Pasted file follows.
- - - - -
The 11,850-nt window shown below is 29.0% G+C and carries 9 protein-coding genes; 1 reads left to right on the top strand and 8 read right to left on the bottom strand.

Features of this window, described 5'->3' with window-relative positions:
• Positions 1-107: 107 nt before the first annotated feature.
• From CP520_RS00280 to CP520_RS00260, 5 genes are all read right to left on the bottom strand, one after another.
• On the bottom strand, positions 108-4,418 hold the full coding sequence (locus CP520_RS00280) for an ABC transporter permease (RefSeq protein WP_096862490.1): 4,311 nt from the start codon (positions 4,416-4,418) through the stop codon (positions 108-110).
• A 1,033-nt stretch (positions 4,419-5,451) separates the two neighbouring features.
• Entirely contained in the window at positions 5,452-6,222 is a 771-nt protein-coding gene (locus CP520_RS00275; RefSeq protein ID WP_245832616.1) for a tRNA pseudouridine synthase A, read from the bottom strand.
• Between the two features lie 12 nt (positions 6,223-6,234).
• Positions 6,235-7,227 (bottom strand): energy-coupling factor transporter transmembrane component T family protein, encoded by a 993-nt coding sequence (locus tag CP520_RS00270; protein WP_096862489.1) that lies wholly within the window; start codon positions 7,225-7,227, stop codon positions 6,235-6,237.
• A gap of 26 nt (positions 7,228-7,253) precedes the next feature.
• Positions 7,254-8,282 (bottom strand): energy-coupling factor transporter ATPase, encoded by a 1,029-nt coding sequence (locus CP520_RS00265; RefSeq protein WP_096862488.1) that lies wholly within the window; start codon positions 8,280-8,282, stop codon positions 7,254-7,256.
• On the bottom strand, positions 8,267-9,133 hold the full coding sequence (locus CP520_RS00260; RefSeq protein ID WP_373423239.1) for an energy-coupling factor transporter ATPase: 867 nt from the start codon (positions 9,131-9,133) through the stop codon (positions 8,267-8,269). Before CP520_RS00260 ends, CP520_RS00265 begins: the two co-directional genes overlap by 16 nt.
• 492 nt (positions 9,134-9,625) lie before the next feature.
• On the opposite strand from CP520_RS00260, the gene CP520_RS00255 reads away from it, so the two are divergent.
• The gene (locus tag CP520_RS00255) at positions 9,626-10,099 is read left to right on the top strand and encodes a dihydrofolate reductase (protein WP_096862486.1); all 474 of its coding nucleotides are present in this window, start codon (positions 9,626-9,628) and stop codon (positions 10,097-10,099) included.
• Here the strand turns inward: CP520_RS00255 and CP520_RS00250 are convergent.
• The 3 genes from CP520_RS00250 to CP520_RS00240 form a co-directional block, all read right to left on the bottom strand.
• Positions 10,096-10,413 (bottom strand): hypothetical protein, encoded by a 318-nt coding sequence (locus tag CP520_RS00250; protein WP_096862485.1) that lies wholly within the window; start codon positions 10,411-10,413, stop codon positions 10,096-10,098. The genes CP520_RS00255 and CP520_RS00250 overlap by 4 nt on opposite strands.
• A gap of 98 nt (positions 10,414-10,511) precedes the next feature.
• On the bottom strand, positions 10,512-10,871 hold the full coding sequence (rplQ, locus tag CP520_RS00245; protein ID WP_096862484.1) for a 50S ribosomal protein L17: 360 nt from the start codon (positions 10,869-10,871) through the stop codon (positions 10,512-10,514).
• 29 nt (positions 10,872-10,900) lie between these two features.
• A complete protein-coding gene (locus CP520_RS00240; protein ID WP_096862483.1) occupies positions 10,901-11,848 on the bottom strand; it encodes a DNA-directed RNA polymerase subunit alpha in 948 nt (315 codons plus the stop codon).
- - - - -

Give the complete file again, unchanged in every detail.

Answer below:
The 11,850-nt window shown below is 29.0% G+C and carries 9 protein-coding genes; 1 reads left to right on the top strand and 8 read right to left on the bottom strand.

Features of this window, described 5'->3' with window-relative positions:
• Positions 1-107: 107 nt before the first annotated feature.
• From CP520_RS00280 to CP520_RS00260, 5 genes are all read right to left on the bottom strand, one after another.
• On the bottom strand, positions 108-4,418 hold the full coding sequence (locus CP520_RS00280) for an ABC transporter permease (RefSeq protein WP_096862490.1): 4,311 nt from the start codon (positions 4,416-4,418) through the stop codon (positions 108-110).
• A 1,033-nt stretch (positions 4,419-5,451) separates the two neighbouring features.
• Entirely contained in the window at positions 5,452-6,222 is a 771-nt protein-coding gene (locus CP520_RS00275; RefSeq protein ID WP_245832616.1) for a tRNA pseudouridine synthase A, read from the bottom strand.
• Between the two features lie 12 nt (positions 6,223-6,234).
• Positions 6,235-7,227 (bottom strand): energy-coupling factor transporter transmembrane component T family protein, encoded by a 993-nt coding sequence (locus tag CP520_RS00270; protein WP_096862489.1) that lies wholly within the window; start codon positions 7,225-7,227, stop codon positions 6,235-6,237.
• A gap of 26 nt (positions 7,228-7,253) precedes the next feature.
• Positions 7,254-8,282 (bottom strand): energy-coupling factor transporter ATPase, encoded by a 1,029-nt coding sequence (locus CP520_RS00265; RefSeq protein WP_096862488.1) that lies wholly within the window; start codon positions 8,280-8,282, stop codon positions 7,254-7,256.
• On the bottom strand, positions 8,267-9,133 hold the full coding sequence (locus CP520_RS00260; RefSeq protein ID WP_373423239.1) for an energy-coupling factor transporter ATPase: 867 nt from the start codon (positions 9,131-9,133) through the stop codon (positions 8,267-8,269). Before CP520_RS00260 ends, CP520_RS00265 begins: the two co-directional genes overlap by 16 nt.
• 492 nt (positions 9,134-9,625) lie before the next feature.
• On the opposite strand from CP520_RS00260, the gene CP520_RS00255 reads away from it, so the two are divergent.
• The gene (locus tag CP520_RS00255) at positions 9,626-10,099 is read left to right on the top strand and encodes a dihydrofolate reductase (protein WP_096862486.1); all 474 of its coding nucleotides are present in this window, start codon (positions 9,626-9,628) and stop codon (positions 10,097-10,099) included.
• Here the strand turns inward: CP520_RS00255 and CP520_RS00250 are convergent.
• The 3 genes from CP520_RS00250 to CP520_RS00240 form a co-directional block, all read right to left on the bottom strand.
• Positions 10,096-10,413 (bottom strand): hypothetical protein, encoded by a 318-nt coding sequence (locus tag CP520_RS00250; protein WP_096862485.1) that lies wholly within the window; start codon positions 10,411-10,413, stop codon positions 10,096-10,098. The genes CP520_RS00255 and CP520_RS00250 overlap by 4 nt on opposite strands.
• A gap of 98 nt (positions 10,414-10,511) precedes the next feature.
• On the bottom strand, positions 10,512-10,871 hold the full coding sequence (rplQ, locus tag CP520_RS00245; protein ID WP_096862484.1) for a 50S ribosomal protein L17: 360 nt from the start codon (positions 10,869-10,871) through the stop codon (positions 10,512-10,514).
• 29 nt (positions 10,872-10,900) lie between these two features.
• A complete protein-coding gene (locus CP520_RS00240; protein ID WP_096862483.1) occupies positions 10,901-11,848 on the bottom strand; it encodes a DNA-directed RNA polymerase subunit alpha in 948 nt (315 codons plus the stop codon).